A Candle for Us

I was raised a southern evangelical protestant, but I was always entranced by the Catholic tradition of lighting a prayer candle.  The sight of a bank of candles, each representing a prayer, a person, was highly symbolic to me.  It seemed that the prayers grew stronger when they had the support of others holding them up, just as the light of a dozen candles was stronger than a single flame.  However, as a child, the ritual was always something forbidden, something foreign, something “good Christians” just did not do.  When I moved out of my parents’ house and gained a little perspective, I learned that candles were used in religious rituals the world over.  Lighting a candle and saying a prayer was something that I could do — it was no longer forbidden.  

When I joined sorority, the candle-lighting ceremony was again a highly symbolic, emotionally charged event.  Lighting a candle, passing it through the group, waiting for the good news of whatever had happened.  We lit candles to commemorate friendships, celebrate engagements, and announce pregnancies.  The candle represented the spirit of a single woman, surrounded and supported by friends who loved her. 

Between these two viewpoints, lighting a candle has both positive and negative connotations for me.  Candles are for celebration, for excitement and possibility and hope for the future.  But at the same time, they are the reminder that there is suffering and pain, and that as a community we should support those in need.

So I made a candle for us, the infertile community.

DSCF0014.jpg infertility candle picture by sharahblog

At first I thought I was going to make  it for myself.  An infertility candle, since I know that I might never have one to announce my pregnancy.  One to light when I pray, as a comfort when the world seems darkest.  But when I went to buy the flowers, I couldn’t get Mel’s Mother Earth’s Flower Shop out of my head.  The imagery of the infertile community as a sea of wildflowers, each individual and unique, directed my choices.  And when I got home, Manly asked who I was making it for.  My first thought: I’m making it for all of us.  I’m making it to celebrate pg and adoptions and births.  I’m making it to comfort after a loss, to soothe a wounded spirit, to provide support when the darkness closes in.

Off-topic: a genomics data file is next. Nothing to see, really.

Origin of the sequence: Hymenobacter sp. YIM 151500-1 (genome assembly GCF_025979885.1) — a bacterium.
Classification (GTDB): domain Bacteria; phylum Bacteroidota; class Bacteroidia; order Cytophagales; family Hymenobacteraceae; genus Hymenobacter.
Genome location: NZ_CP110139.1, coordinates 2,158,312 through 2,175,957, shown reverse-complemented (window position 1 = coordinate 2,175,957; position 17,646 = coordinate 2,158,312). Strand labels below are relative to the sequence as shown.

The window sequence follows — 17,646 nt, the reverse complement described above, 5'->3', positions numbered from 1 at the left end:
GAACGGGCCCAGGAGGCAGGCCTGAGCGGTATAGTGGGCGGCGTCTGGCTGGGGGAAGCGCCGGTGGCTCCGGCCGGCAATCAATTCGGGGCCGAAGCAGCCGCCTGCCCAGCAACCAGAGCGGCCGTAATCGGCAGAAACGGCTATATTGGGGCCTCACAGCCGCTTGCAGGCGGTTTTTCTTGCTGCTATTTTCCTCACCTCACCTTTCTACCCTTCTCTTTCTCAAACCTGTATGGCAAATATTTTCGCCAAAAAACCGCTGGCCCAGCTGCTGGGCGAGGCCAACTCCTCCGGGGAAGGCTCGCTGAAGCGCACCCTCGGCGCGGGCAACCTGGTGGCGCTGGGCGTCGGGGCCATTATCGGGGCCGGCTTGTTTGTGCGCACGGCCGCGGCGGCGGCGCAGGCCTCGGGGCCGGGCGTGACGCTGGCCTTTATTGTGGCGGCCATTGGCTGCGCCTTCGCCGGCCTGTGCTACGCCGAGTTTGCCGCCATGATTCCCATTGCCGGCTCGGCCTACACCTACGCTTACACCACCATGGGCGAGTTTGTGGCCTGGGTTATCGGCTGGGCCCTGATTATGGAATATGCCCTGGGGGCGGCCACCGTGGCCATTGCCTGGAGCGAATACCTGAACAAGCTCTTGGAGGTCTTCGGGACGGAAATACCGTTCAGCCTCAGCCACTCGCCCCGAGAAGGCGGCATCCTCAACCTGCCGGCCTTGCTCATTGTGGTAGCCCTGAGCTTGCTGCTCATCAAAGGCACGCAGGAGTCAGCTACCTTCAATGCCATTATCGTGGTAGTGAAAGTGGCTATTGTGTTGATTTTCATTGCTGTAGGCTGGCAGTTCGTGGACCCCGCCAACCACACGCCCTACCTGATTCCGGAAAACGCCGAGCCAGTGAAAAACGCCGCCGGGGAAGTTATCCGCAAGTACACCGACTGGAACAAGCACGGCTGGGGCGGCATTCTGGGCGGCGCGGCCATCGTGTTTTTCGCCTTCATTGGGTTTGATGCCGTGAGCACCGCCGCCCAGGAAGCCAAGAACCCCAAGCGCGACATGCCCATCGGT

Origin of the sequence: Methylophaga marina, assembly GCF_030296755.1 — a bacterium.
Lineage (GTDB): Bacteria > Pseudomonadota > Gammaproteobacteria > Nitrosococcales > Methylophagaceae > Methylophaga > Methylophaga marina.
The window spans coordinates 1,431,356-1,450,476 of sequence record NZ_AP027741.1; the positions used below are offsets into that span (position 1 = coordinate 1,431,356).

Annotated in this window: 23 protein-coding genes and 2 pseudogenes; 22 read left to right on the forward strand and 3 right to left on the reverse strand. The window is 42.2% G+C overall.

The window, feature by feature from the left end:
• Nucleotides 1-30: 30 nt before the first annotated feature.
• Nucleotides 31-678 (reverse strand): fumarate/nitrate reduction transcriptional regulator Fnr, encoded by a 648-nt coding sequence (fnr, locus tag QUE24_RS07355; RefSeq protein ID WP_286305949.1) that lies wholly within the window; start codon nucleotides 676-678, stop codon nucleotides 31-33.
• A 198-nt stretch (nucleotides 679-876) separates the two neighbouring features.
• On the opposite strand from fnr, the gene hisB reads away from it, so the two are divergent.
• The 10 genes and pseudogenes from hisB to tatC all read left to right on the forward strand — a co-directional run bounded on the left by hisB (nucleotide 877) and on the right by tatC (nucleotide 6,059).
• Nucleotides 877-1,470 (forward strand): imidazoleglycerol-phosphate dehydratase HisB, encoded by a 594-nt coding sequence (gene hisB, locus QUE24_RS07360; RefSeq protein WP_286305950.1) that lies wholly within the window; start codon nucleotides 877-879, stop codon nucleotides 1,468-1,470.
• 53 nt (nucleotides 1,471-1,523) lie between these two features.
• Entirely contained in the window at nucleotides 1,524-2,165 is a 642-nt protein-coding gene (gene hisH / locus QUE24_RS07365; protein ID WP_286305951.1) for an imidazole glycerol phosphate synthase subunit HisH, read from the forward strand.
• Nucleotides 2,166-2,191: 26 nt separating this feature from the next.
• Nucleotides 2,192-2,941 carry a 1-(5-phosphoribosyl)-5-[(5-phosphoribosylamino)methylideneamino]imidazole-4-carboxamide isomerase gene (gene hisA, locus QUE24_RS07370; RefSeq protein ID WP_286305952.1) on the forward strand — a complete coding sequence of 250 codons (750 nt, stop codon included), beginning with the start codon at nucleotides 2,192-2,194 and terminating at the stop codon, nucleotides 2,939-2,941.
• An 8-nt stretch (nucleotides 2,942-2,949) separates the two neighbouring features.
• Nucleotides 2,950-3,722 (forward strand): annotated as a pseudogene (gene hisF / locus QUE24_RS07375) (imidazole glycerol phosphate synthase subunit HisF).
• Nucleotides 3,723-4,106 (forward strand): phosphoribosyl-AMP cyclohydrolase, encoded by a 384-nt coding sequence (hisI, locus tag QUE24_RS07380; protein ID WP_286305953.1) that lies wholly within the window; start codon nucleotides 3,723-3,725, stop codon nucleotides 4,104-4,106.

When I get home tonight, I’m going to light the candle.  I’m going to say a prayer, for myself, for you individually if I know your circumstances, and for our community as a whole.  And from now on, the candle is for all of us.  If you want to celebrate, if you want to mourn, if you need support — let me know.  Comment, drop an email, put it in the Lost & Found newsletter; I’ll light the candle.  This is for me, and it’s for all you as well.


21 thoughts on “A Candle for Us

  1. That is gorgeous…and such a sweet thing for you to do. I would love to be a part of that group that you pray for when lighting the candle. In the meantime I will remember you during my hopes and prayers of winning this infertility battle…however that is done.

  2. So beautiful…what a great way to think of all of us out here in this journey–and for yourself as well. Thanks for letting me be a part of the people you remember–and you are definitely in my thoughts and prayers as well.

  3. That is really beautiful. I came by from mels. You are not alone in your bitterness. I struggle with a lot and hate what it turns me into. Hopefully one day we will all see the beauty in all of this.

  4. What a kind and generous person you are. What a truly caring and supportive gesture. I’m deeply touched that you’re willing to embrace us in this way, and comforted to know I’m part of a larger community of souls all looking to find and share peace. Thank you so much.

  5. That is really beautiful! Thank you so much for creating such a thing of beauty for those of us that are feeling like beauty is far from reality at this moment. Your words and the candle mean a great deal.

    May karma return your kindness and goodness to you many times over.

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